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Using carbogen for calibrated fMRI at 7 Tesla: Comparison of direct and modelled estimation of the M parameter

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Krieger,  Steffen
Department Neurophysics, MPI for Human Cognitive and Brain Sciences, Max Planck Society;
Monash Biomedical Imaging, Monash University, Melbourne, Australia;

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Ivanov,  Dimo
Department Neurophysics, MPI for Human Cognitive and Brain Sciences, Max Planck Society;
Maastricht Brain Imaging Centre, Maastricht University, the Netherlands;

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Huber,  Laurentius
Department Neurophysics, MPI for Human Cognitive and Brain Sciences, Max Planck Society;

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Roggenhofer,  Elisabeth
Department Neurology, MPI for Human Cognitive and Brain Sciences, Max Planck Society;

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Sehm,  Bernhard
Department Neurology, MPI for Human Cognitive and Brain Sciences, Max Planck Society;

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Turner,  Robert
Department Neurophysics, MPI for Human Cognitive and Brain Sciences, Max Planck Society;

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Gauthier,  Claudine
Department Neurophysics, MPI for Human Cognitive and Brain Sciences, Max Planck Society;

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Citation

Krieger, S., Ivanov, D., Huber, L., Roggenhofer, E., Sehm, B., Turner, R., et al. (2014). Using carbogen for calibrated fMRI at 7 Tesla: Comparison of direct and modelled estimation of the M parameter. NeuroImage, 84, 605-614. doi:10.1016/j.neuroimage.2013.09.035.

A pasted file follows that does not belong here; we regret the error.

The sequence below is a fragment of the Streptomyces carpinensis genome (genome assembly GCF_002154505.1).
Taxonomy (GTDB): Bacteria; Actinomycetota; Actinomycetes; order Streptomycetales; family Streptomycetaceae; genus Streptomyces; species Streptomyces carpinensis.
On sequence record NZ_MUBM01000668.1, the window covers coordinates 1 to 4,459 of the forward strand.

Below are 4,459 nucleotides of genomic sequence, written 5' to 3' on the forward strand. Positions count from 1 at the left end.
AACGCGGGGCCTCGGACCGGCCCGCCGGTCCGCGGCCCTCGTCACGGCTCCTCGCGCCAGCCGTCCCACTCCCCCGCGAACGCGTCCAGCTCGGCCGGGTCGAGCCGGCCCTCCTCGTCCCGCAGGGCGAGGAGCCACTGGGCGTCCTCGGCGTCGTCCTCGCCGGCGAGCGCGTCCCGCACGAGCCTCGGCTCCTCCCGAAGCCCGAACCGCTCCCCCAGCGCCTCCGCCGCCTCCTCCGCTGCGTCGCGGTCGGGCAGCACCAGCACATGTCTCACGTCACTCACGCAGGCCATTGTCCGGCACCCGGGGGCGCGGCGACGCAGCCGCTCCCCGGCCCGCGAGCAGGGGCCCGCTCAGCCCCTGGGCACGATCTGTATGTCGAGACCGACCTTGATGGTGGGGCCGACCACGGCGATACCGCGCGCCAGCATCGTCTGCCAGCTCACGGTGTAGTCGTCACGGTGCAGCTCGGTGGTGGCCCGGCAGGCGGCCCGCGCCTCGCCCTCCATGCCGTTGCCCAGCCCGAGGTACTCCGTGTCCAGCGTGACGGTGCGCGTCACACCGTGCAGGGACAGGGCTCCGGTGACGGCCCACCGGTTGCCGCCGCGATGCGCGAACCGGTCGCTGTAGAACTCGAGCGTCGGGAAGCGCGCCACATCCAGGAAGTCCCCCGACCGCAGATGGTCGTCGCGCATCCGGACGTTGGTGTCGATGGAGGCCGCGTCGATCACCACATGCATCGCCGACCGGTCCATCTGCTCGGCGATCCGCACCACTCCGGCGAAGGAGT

Cite as: http://hdl.handle.net/11858/00-001M-0000-0014-5392-C
Abstract
Task-evoked changes in cerebral oxygen metabolism can be measured using calibrated functional Magnetic Resonance Imaging (fMRI). This technique requires the use of breathing manipulations such as hypercapnia, hyperoxia or a combination of both to determine a calibration factor M. The M-value is usually obtained by extrapolating the BOLD signal measured during the gas manipulation to its upper theoretical physiological limit using a biophysical model. However, a recently introduced technique uses a combination of increased inspired concentrations of O2 and CO2 to saturate the BOLD signal completely. In this study, we used this BOLD saturation technique to measure M directly at 7 Tesla (T). Simultaneous carbogen-7 (7 % CO2 in 93 % O2) inhalation and visuo-motor task performance was used to elevate venous oxygen saturation in visual and motor areas close to their maximum, and the BOLD signal measured during this manipulation was used as an estimate of M. As accurate estimation of M is crucial for estimation of valid oxidative metabolism values, these directly estimated M-values were assessed and compared with M-values obtained via extrapolation modelling using the generalized calibration model (GCM) on the same dataset. Average M-values measured using both methods were 10.4±3.9 % (modelled) and 7.5±2.2 % (direct) for a visual-related ROI, and 11.3±5.2 % (modelled) and 8.1±2.6 % (direct) for a motor-related ROI. Results from this study suggest that, for the CO2 concentration used here, modelling is necessary for the accurate estimation of the M parameter. Neither gas inhalation alone, nor gas inhalation combined with a visuomotor task, was sufficient to completely saturate venous blood in most subjects. Calibrated fMRI studies should therefore rely on existing models for gas inhalation-based calibration of the BOLD signal.